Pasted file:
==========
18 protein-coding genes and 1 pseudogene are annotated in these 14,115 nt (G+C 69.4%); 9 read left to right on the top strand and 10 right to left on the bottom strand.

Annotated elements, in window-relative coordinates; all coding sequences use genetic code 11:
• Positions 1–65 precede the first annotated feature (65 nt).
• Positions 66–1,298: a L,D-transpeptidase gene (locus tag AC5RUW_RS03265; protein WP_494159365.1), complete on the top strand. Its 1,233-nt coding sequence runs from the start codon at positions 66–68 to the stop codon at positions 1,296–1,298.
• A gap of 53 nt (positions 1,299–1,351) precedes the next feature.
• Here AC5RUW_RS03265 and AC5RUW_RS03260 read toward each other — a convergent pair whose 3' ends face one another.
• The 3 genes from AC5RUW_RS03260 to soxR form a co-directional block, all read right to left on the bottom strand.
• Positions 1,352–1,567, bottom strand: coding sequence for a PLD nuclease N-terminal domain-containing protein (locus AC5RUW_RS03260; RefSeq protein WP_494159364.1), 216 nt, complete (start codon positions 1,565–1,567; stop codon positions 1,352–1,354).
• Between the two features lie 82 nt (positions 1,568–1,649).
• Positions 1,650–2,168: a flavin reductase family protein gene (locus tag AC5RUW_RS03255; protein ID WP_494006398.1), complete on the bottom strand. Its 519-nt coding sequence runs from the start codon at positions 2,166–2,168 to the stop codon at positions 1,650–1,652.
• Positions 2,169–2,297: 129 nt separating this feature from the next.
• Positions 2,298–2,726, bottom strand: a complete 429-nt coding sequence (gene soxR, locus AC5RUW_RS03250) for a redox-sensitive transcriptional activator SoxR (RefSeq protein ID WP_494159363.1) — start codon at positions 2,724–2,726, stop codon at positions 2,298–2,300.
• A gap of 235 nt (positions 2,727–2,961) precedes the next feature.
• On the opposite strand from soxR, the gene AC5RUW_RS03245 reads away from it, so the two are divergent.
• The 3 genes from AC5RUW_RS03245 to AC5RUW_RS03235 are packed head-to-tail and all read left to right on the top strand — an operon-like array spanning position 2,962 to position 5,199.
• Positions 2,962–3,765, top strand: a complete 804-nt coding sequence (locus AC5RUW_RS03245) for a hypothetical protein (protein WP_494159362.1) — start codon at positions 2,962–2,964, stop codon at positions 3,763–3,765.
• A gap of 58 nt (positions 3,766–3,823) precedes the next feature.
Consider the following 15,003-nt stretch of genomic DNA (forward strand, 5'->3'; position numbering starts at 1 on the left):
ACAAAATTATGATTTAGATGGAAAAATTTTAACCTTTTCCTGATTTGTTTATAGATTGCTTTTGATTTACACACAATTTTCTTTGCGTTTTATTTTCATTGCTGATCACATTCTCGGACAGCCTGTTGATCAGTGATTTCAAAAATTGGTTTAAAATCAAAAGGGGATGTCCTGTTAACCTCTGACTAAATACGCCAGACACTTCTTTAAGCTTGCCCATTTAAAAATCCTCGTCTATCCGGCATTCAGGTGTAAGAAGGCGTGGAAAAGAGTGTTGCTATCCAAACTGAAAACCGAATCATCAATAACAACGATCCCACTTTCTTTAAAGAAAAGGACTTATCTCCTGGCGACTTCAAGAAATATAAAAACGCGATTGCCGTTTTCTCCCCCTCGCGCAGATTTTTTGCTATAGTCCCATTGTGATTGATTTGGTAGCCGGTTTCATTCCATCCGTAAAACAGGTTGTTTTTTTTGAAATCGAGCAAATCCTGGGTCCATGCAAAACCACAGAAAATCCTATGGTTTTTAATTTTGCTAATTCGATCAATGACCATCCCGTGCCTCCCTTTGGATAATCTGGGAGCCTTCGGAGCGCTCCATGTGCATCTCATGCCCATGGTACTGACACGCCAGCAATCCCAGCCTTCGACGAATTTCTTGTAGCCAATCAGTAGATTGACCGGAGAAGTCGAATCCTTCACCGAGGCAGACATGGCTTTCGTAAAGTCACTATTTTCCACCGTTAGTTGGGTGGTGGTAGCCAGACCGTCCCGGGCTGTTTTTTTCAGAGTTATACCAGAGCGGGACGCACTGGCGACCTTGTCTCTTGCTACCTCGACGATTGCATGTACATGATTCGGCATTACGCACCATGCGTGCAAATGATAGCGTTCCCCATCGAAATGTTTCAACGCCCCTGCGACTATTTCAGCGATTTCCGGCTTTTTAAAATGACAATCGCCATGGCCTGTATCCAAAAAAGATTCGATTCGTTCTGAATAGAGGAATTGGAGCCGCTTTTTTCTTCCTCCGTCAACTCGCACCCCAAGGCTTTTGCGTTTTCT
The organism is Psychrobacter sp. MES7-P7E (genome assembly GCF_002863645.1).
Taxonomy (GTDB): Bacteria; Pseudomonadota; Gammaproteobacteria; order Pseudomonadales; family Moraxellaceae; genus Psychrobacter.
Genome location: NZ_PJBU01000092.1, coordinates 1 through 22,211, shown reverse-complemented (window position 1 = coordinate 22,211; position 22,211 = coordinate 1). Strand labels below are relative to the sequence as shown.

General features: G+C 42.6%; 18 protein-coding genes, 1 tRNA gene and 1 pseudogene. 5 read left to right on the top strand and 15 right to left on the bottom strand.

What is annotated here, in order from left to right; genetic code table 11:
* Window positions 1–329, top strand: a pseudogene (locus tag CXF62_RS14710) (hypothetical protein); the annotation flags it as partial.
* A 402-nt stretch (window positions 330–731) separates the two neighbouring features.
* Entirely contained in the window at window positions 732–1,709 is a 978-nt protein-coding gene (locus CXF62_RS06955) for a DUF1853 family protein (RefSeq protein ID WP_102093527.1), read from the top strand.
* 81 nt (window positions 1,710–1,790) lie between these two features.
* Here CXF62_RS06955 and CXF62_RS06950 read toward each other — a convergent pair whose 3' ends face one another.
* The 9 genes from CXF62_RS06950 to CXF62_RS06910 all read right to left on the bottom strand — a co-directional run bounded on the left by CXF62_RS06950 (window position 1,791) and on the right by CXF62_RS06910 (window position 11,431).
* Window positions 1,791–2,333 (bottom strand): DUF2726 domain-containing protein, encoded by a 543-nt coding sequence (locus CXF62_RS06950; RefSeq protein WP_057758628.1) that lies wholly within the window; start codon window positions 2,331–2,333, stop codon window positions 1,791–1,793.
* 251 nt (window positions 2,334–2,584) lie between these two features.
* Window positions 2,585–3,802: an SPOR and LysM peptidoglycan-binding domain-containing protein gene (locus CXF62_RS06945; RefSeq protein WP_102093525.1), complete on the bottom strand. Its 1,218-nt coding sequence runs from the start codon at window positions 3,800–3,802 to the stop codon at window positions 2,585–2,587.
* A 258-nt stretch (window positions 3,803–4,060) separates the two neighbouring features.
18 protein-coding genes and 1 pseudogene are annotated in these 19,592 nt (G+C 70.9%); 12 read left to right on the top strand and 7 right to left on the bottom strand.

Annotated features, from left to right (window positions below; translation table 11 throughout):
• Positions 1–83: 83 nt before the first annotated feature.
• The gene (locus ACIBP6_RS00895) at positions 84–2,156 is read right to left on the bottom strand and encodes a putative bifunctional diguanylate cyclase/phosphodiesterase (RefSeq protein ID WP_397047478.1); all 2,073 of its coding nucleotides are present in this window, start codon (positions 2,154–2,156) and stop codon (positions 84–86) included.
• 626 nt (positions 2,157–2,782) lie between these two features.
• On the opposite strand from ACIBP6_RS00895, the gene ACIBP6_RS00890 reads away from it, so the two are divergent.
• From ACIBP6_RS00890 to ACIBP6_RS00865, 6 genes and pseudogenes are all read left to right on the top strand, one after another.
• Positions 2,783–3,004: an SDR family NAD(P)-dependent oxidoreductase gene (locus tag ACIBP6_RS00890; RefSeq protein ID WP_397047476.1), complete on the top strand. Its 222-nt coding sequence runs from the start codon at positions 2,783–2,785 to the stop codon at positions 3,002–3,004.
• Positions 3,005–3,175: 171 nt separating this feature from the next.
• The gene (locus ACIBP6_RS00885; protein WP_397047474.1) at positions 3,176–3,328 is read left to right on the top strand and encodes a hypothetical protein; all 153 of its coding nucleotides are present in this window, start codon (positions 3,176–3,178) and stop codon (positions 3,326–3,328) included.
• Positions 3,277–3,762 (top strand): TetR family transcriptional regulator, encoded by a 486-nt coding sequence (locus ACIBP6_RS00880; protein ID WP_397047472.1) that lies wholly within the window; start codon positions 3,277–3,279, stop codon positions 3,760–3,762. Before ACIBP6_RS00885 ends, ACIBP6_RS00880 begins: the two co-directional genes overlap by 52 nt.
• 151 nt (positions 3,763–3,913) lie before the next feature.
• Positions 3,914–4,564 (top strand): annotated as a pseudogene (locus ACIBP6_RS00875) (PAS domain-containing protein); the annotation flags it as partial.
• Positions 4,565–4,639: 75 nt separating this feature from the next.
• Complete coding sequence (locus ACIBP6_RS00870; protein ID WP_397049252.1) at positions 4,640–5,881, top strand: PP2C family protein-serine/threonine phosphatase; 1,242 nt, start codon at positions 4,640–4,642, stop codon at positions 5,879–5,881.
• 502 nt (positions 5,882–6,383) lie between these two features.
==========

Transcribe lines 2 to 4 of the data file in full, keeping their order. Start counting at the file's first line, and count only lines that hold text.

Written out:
Annotated elements, in window-relative coordinates; all coding sequences use genetic code 11:
• Positions 1–65 precede the first annotated feature (65 nt).
• Positions 66–1,298: a L,D-transpeptidase gene (locus tag AC5RUW_RS03265; protein WP_494159365.1), complete on the top strand. Its 1,233-nt coding sequence runs from the start codon at positions 66–68 to the stop codon at positions 1,296–1,298.